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Shared ownership is failing to deliver an affordable route to homeownership, say MPs

28 March 2024

Shared ownership schemes are drastically failing to deliver an affordable route to homeownership for too many people and subject buyers to rising rents, uncapped service charges, and a disproportionate exposure to repair and maintenance costs, says the cross-party Levelling Up, Housing and Communities (LUHC) Committee in a report published today (Thursday).

The Shared ownership report finds that rents, service charges, and the complexity of homeownership leases make shared ownership an unbearable reality for many people seeking to take the step to become full, 100% homeowners.  

The report calls for the Government to take urgent and significant action to reform how shared ownership schemes currently operate so they can deliver an affordable route to homeownership.

The shared ownership model enables people to buy a share in a property, usually from a Housing Association, and pay subsidised rent on the rest. Sometimes known as ‘part buy, part rent’, shared ownership requires a smaller deposit and mortgage, making it, in theory, a more affordable route into homeownership than buying on the open market.

Chair comment

Clive Betts, Chair of the Levelling Up, Housing and Communities (LUHC) Committee,said: “Shared ownership was hailed as an answer to the housing crisis especially for first-timebuyers. However, we have found that for too many people shared ownership becomes an unbearable reality, where a blizzard of charges and an unfair burden for maintenance and repair costs means that they are unable to afford full homeownership.

“Rising rents, hefty service charges, complex leases, disproportionate repairs and maintenance costs are experienced by too many people who take the shared ownership route. The Government needs to take clear and urgent action to tackle these issues and ensure shared ownership genuinely delivers affordable homeownership”.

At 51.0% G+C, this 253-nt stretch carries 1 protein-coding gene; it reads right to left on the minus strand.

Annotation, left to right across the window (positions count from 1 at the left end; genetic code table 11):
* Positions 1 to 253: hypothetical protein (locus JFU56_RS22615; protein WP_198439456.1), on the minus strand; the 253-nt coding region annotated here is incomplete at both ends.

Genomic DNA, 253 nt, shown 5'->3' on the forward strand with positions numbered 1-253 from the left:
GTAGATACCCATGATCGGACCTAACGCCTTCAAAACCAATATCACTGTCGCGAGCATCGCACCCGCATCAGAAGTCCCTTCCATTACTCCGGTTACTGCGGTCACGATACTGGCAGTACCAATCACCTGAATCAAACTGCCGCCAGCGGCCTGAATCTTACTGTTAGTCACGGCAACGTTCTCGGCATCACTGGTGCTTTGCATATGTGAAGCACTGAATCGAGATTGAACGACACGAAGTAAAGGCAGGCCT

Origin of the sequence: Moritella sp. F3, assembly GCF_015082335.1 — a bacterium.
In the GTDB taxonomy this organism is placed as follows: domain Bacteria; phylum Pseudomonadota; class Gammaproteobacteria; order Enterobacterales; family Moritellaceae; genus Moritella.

The report highlights the complexity of shared ownership leases and identifies a lack of a single, specialist source of independent and impartial advice for shared owners. The report calls on the Government and Homes England to improve the accessibility and quality of guidance and ensure providers offer the specialist advice needed to understand complex shared ownership leases.

The report acknowledges there is broad support for the improvements made to shared ownership leases in 2021 to address issues around costs and service but notes that

these provisions do not extend to shared owners who own properties delivered under the previous Affordable Homes Programme (2016-2023). The report highlights the risk that this will result in the emergence of a two-tier market, where older, less attractive shared ownership properties become more difficult or even impossible to sell. The report recommends the Government explore how it can extend the improvements made to shared ownership leases from 2021 onwards to properties delivered under the 2016-2023 Affordable Homes Programme.

The report also recommends that the Government examine how it can ensure shared owners are only ever liable for repairs and maintenance costs proportionate to the size of share they own and ensure the Regulator for Social Housing updates its Tenant Satisfaction Measures to include satisfaction with repairs and maintenance for shared owners.

Further information

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